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7 Pet Peeves of Male Travel Nurses

Representing only about 11% of nurses in America, male nurses can be a target for teasing. Certainly, men who enter the profession have to develop a thick skin and a sense of humor.

We don’t feel too sorry for them though. Overall, male nurses have it pretty good. Men who are attracted to the travel nurse industry love their travel adventures, the chance to meet new people regularly, the financial security, and most importantly, being able to provide a great care to those who need it.

See if these pet peeves resonate with you or your favorite male travel nurse!

Pet Peeve 1 - Feeling out of place among female nurses’ conversations

A disproportionately high percentage of female nurses means there is no shortage of typical conversations that men just aren’t all that interested in. These can include diets, handsome movie stars, hair and makeup preferences. Men have reported feeling like intruders at these female nurse gatherings. Some even complain about getting roped into uncomfortable conversations for their “male perspective” on a dating or marriage issue, for example.

Pet Peeve 2 - Women patients request a female nurse on your watch

Whether they’re old-fashioned, religious, modest, or just plain paranoid, many women patients request female nurses when a male nurse makes his presence known. Most of the male nurses just shrug it off and don’t take it personally. And sometimes, it’s the female nurse who gets ousted for a male nurse by more traditional, male patients. Either way, whatever makes the patient happy, is fine by most RNs, male and female.

Pet Peeve 3 - Feeling like a criminal when working in labor and delivery

Some labor and delivery patients are still uncomfortable with a male nurse stepping in when they’re delivering their offspring. Of course, when push comes to shove (literally!), just having a skilled nurse by their side to help them deliver a healthy baby is all that matters in the long run. Male labor and delivery nurses MAY have to put up with a bit of ribbing from their non-medical professional friends, who might wonder their motives for working in this particular unit.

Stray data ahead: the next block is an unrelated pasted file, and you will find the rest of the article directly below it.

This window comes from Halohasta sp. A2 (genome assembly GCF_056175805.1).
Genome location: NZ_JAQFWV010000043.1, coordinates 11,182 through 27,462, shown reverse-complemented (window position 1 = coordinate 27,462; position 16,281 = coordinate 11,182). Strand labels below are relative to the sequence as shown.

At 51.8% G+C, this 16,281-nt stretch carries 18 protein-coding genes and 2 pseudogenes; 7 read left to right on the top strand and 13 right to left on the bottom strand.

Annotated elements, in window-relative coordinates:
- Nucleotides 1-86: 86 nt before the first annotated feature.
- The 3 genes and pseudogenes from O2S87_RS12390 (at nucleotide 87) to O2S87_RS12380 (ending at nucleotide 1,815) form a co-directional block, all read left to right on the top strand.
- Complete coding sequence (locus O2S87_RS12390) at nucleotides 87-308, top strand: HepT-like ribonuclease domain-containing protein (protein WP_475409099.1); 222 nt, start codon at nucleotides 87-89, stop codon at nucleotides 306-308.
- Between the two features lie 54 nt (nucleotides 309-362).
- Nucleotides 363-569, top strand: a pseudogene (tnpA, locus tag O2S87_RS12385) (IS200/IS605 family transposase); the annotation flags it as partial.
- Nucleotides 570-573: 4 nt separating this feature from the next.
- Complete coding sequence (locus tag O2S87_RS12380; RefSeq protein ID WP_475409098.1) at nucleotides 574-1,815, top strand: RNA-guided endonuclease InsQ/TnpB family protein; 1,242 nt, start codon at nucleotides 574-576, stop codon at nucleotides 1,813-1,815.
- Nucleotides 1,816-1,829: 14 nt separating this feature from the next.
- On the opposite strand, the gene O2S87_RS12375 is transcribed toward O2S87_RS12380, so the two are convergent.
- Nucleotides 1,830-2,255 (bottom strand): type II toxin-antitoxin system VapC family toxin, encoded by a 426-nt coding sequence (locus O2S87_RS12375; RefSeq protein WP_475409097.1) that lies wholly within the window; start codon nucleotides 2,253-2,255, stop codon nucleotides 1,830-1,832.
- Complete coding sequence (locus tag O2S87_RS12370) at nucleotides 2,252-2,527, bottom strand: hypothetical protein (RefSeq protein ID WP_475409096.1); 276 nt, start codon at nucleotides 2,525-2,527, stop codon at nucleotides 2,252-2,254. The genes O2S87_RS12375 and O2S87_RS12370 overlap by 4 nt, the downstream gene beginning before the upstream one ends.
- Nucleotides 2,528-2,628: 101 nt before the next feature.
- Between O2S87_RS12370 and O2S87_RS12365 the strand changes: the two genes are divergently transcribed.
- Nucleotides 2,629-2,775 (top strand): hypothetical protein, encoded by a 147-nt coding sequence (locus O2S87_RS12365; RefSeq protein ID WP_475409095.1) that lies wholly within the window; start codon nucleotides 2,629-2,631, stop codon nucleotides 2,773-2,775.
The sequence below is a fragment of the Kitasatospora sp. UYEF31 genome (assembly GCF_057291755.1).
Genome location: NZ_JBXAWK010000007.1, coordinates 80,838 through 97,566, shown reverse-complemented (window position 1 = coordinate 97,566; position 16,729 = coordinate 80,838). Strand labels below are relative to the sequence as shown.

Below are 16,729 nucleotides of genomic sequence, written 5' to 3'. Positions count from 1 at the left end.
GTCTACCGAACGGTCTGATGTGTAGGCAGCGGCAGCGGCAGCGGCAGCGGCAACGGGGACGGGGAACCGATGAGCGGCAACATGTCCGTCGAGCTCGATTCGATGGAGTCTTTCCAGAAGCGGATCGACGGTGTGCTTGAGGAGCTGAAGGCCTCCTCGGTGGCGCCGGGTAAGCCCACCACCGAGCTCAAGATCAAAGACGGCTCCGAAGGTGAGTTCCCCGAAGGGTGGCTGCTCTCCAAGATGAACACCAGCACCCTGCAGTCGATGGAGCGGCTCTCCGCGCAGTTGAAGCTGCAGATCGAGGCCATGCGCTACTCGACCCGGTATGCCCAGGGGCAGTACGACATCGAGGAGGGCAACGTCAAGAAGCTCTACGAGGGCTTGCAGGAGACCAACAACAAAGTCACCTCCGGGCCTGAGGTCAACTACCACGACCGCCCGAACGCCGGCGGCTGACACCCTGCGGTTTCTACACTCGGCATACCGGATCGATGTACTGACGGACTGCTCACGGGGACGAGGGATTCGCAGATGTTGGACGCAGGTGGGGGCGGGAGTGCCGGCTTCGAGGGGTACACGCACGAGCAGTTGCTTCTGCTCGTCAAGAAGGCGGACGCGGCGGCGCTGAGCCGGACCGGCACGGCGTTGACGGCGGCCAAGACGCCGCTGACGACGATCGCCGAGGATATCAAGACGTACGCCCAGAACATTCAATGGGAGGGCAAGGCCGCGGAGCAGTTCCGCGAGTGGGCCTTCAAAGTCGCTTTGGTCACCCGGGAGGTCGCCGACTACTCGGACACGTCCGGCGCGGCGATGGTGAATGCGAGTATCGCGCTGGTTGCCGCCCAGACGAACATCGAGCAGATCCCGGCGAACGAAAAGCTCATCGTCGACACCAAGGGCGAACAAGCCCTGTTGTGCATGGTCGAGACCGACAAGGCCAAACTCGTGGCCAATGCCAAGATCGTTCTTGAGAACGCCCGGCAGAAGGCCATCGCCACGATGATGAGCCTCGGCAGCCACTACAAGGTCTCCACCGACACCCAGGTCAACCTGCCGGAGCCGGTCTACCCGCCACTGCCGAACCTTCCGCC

Pet Peeve 4 - Constantly being used for your brawn

Hercules! When a male nurse reports for duty, other nurses and hospital staff have a tendency to whisk him towards either heavy equipment or an overweight patient that needs to be lifted. Male nurses didn’t sign up to the profession to feel like roadies or moving professionals, but with fewer men than women in the profession, they tend to be the go-to person for any kind of manual labor.

Pet Peeve 5 - Being mistaken as another staff member

Put a guy in scrubs and many immediately see him as the doctor...or the janitor.

Just because you’re a male running around in scrubs doesn’t mean you can prescribe meds, or take out the trash. Unfortunately, male nurses are indeed frequently mistaken for a doctor or a janitor at least once a day, simply because they are not a woman. Slowly but surely society is accepting that yes, nurses can indeed be men, and then hopefully these blunders will dissipate as more men enter this lucrative and rewarding profession.

Pet Peeve 6 - Assumptions regarding sexual preference

Despite the fact that many have gay friends, heterosexual male nurses get tired of being perceived as gay themselves.

Men were actually refused admittance to many nursing schools until the U.S. Supreme Court deemed this exclusion unconstitutional in 1981. Since then, more and more men, whether gay or straight, have signed up to become RNs. Some nursing schools are even actively seeking out higher male enrollment. Plus, the U.S. Department of Health and Human Services developed a popular program to encourage former military medics to become male nurses, a career transition that makes the utmost sense.

We love Florida’s popular ad campaign slogan, crafted to recruit more male nurses: “Are you Man Enough to be a Nurse?” Given the how lucrative, flexible and respected nursing is, the field should be open to all.

Pet Peeve 7 - A lack of manly scrubs

The usual choice of scrubs for nurses is endless: cartoon characters, flowers, pretty colors, animal-themed, you name it. But what can the male nurses wear? They have a completely different upper body build that looks funny in typical female-style scrubs. Luckily, Scott Topiol, the co-founder of the men’s scrubs website,, realized this deficiency. He saved the day by offering choices that offer “more masculine styling options” and “are made specifically for men” with a more athletic, sporty cut.

Travel nursing offers great perks for both men and women. 

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